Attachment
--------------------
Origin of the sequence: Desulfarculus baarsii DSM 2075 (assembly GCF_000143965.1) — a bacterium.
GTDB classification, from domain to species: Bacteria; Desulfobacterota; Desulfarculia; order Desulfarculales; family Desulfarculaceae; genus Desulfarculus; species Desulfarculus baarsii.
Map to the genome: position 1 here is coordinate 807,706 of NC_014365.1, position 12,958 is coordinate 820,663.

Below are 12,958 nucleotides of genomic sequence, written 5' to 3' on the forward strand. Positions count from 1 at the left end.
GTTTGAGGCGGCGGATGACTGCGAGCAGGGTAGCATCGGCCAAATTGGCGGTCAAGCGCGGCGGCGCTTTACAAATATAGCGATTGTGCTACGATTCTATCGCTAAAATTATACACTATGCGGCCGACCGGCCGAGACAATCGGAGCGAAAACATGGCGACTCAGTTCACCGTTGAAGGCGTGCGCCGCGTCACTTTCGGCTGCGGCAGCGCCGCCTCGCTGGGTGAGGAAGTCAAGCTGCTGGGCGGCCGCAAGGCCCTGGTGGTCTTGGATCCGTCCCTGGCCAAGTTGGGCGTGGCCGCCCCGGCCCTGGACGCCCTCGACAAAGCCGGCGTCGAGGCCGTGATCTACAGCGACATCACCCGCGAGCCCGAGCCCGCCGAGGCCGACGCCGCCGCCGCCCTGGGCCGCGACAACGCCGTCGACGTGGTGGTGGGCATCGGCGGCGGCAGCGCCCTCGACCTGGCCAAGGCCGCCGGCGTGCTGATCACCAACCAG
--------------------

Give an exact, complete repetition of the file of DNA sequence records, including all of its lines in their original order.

Origin of the sequence: Desulfarculus baarsii DSM 2075 (assembly GCF_000143965.1) — a bacterium.
GTDB classification, from domain to species: Bacteria; Desulfobacterota; Desulfarculia; order Desulfarculales; family Desulfarculaceae; genus Desulfarculus; species Desulfarculus baarsii.
Map to the genome: position 1 here is coordinate 807,706 of NC_014365.1, position 12,958 is coordinate 820,663.

Below are 12,958 nucleotides of genomic sequence, written 5' to 3' on the forward strand. Positions count from 1 at the left end.
GTTTGAGGCGGCGGATGACTGCGAGCAGGGTAGCATCGGCCAAATTGGCGGTCAAGCGCGGCGGCGCTTTACAAATATAGCGATTGTGCTACGATTCTATCGCTAAAATTATACACTATGCGGCCGACCGGCCGAGACAATCGGAGCGAAAACATGGCGACTCAGTTCACCGTTGAAGGCGTGCGCCGCGTCACTTTCGGCTGCGGCAGCGCCGCCTCGCTGGGTGAGGAAGTCAAGCTGCTGGGCGGCCGCAAGGCCCTGGTGGTCTTGGATCCGTCCCTGGCCAAGTTGGGCGTGGCCGCCCCGGCCCTGGACGCCCTCGACAAAGCCGGCGTCGAGGCCGTGATCTACAGCGACATCACCCGCGAGCCCGAGCCCGCCGAGGCCGACGCCGCCGCCGCCCTGGGCCGCGACAACGCCGTCGACGTGGTGGTGGGCATCGGCGGCGGCAGCGCCCTCGACCTGGCCAAGGCCGCCGGCGTGCTGATCACCAACCAG